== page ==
sour (adjective, noun, verb) /saʊr, ˈsaʊɚ/ LISTEN
You might know that sour is an adjective that we use to talk about food and that means ‘having an acid taste resembling that of vinegar’ or, especially if we’re talking about milk or other dairy produce, ‘fermented.’ Figuratively, sour means ‘unpleasant or disagreeable,’ and someone easily annoyed, or something peevish can be called sour too. As a noun, a sour is a cocktail of a spirit (often pisco or whiskey) and lime or lemon juice, and it is usually preceded by the name of the spirit used, and the verb to sour means ‘to become or make sour,’ ‘to spoil,’ and also ‘to become or to make unpleasant, bitter, or unfriendly.’
- The lemon tasted sour.
- This cream is sour.
- Jane made some rather sour remarks.
- The sour old man grumbled about everything.
- Lisa ordered a whiskey sour.
- Sabina added a little lemon juice to the sauce to sour it.
- Milk sours quickly if it is not refrigerated.
- Relations between the two countries have soured in recent years.
Words often used with sour
go sour, turn sour: become disagreeable, bitter, or unfriendly. Example: “Patsy’s relationship with her brother has turned sour since they had that argument.”
go sour on (US): become enemies with. Example: “Ian has gone sour on his parents because they refused to lend him money when he needed it.”
In pop culture
Listen to The Beatles’ song “Sour Milk Sea” here:
In music, sour means ‘off pitch, out of tune,’ and the expression a sour note is often used figuratively to talk about a bitter or unpleasant atmosphere. Example: “Negotiations ended on a sour note when the two parties failed to agree on the financial settlement.”
Did you know?
Sourdough bread is a bread made using a fermented leaven (that’s anything that makes dough rise), which can give the bread a slightly sour taste. The leaven itself is called a sourdough starter, although either the bread or the starter may sometimes just be called sourdough. We also sometimes use the French word levain for the starter. Making sourdough bread is a much slower process than making bread with yeast, as it requires time for first the starter and then the dough to rise. However, this slower process gives a more complex flavor and texture to the bread, and many people say that they also find bread made in this way easier to digest. If you are lucky enough to have a good artisan bakery near you, you may be able to buy sourdough bread, but if you would like to try making your own, there are some recipes you could try here, including some that tell you how to make the starter you will need.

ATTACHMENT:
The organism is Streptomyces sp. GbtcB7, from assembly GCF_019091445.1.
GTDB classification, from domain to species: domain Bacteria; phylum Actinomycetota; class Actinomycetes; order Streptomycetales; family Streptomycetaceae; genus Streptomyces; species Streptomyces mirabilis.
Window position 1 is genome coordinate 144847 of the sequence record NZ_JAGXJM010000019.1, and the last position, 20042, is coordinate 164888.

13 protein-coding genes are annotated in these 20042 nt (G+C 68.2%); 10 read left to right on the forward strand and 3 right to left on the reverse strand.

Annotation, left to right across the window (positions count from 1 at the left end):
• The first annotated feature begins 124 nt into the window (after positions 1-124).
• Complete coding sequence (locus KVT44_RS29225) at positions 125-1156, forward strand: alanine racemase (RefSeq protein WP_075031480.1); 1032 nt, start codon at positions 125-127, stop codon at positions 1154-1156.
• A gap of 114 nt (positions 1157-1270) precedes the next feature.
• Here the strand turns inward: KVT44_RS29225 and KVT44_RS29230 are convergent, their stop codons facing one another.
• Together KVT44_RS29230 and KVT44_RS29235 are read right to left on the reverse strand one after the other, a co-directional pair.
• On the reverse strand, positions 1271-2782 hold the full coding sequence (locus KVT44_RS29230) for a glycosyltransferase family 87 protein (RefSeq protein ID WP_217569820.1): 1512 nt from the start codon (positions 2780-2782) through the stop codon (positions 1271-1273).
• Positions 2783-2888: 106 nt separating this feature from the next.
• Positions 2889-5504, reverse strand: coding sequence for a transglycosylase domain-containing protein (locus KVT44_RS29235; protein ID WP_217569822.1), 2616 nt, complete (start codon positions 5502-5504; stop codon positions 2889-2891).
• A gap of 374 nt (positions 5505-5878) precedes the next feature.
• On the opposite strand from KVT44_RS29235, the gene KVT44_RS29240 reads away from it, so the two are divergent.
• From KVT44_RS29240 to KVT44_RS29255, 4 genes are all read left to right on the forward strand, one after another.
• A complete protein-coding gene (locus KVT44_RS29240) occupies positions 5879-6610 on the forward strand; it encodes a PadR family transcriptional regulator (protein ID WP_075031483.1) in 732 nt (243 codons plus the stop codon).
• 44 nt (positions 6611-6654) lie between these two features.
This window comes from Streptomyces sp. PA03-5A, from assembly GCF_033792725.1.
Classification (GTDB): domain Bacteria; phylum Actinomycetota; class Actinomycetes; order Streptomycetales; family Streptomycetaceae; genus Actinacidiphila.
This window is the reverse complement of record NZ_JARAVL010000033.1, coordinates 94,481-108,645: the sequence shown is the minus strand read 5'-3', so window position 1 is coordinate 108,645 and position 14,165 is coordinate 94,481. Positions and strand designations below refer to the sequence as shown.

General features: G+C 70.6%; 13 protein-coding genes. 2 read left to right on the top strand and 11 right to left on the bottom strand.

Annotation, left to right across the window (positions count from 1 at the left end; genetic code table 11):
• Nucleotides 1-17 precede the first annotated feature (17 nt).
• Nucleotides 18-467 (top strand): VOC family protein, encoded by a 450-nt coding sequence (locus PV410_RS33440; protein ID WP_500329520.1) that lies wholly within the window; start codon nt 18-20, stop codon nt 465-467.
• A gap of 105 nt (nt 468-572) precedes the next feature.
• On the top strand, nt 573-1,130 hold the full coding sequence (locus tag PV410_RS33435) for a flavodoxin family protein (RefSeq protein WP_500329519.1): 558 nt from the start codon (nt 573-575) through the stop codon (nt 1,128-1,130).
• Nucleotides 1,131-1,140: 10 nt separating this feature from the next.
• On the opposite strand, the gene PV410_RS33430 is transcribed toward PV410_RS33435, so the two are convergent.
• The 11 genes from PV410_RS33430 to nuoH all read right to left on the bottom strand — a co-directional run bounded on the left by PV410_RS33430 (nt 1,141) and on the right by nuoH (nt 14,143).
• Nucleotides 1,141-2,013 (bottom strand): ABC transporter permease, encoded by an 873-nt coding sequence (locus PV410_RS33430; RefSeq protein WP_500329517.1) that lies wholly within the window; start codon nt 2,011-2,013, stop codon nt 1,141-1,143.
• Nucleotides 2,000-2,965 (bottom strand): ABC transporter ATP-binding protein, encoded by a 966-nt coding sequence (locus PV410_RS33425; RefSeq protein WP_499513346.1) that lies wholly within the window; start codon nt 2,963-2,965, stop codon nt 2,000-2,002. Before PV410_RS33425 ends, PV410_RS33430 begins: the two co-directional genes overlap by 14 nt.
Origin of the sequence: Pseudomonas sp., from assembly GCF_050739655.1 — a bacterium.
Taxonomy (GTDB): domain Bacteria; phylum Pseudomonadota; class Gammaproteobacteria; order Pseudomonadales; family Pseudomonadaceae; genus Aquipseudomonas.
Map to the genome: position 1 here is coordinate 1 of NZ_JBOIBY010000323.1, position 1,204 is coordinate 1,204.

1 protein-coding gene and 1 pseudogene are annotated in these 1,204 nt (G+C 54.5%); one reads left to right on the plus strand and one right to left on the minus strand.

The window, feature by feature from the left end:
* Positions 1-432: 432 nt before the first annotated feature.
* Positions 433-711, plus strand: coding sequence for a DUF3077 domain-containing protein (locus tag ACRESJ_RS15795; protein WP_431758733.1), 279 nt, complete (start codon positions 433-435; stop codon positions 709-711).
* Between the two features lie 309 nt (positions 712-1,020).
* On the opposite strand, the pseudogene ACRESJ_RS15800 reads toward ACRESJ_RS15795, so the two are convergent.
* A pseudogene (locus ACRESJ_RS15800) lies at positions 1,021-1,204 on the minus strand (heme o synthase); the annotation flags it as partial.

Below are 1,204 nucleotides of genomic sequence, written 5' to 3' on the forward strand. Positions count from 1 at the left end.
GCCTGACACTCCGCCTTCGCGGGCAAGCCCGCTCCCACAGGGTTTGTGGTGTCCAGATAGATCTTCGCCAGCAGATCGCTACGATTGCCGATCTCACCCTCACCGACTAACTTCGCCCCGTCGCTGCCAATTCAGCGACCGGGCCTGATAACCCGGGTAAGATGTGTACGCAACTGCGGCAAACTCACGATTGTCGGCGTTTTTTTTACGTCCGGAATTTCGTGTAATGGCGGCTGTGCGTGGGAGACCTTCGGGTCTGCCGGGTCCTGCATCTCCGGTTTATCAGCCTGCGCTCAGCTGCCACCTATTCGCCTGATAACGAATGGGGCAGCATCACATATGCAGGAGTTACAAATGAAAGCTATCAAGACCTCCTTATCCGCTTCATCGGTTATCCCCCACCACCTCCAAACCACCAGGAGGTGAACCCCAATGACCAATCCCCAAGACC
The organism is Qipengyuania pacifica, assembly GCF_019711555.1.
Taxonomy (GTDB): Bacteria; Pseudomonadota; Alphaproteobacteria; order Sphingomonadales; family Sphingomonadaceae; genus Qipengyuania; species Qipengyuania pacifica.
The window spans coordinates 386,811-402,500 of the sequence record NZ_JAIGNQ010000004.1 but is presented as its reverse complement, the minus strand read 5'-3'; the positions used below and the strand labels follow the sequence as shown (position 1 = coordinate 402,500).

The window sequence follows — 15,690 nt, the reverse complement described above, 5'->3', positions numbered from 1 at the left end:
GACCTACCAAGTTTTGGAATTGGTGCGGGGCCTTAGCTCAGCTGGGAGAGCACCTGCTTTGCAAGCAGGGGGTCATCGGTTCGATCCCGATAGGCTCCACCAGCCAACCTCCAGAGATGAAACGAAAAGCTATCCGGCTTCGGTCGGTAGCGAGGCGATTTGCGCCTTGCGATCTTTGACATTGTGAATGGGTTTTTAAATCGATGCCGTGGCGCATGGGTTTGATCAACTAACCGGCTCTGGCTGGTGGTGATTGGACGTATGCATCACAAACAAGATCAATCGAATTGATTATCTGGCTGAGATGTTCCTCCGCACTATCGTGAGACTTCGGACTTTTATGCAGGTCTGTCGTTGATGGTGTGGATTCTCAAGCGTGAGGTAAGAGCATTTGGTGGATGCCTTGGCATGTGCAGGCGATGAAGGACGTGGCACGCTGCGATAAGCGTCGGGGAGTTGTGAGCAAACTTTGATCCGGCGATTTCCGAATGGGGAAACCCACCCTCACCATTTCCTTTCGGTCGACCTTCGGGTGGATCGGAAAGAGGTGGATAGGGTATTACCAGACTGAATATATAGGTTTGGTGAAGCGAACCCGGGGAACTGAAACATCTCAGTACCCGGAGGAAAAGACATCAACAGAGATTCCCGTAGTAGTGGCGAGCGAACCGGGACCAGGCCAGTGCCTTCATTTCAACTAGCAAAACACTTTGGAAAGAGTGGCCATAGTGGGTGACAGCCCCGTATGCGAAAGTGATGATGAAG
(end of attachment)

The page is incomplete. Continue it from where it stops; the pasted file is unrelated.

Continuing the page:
sourly (adverb), sourness (noun)
What's the difference?
You might wonder what the difference is between sour and bitter. They both describe tastes that are not sweet, but they are slightly different. Sour is the taste of lemons, vinegar, or unripe fruit, whereas bitter is the way very dark chocolate tastes or coffee sometimes, especially if it has been left to steep too long or been made with water that is too hot.
Sour dates back to before the year 1000. The Old English adjective sūr (sure or soure in Middle English) can be traced back to the Proto-Germanic sura– (sour) from the Proto-Indo-European root suro– (sour, bitter or salty). Sour is related to the Old Norse surr, the Middle Dutch suur, the Dutch zuur, the Old High German sur and the German sauer (all meaning sour), as well as the Old Church Slavonic syru and the Russian syroi (moist or raw) and the Lithuanian sūras (salty) and sūris (cheese). Sour originally meant ‘sour, tart or acid’ as well as ‘fermented.’ Sour has been used about people, meaning ‘easily annoyed,’ since the early 13th century. Sour has been used as a noun, particularly in cocktail names (meaning lemon has been added to them), since the late 18th century. The verb, meaning ‘to make or become sour,’ dates back to around the year 1300, and comes from the adjective.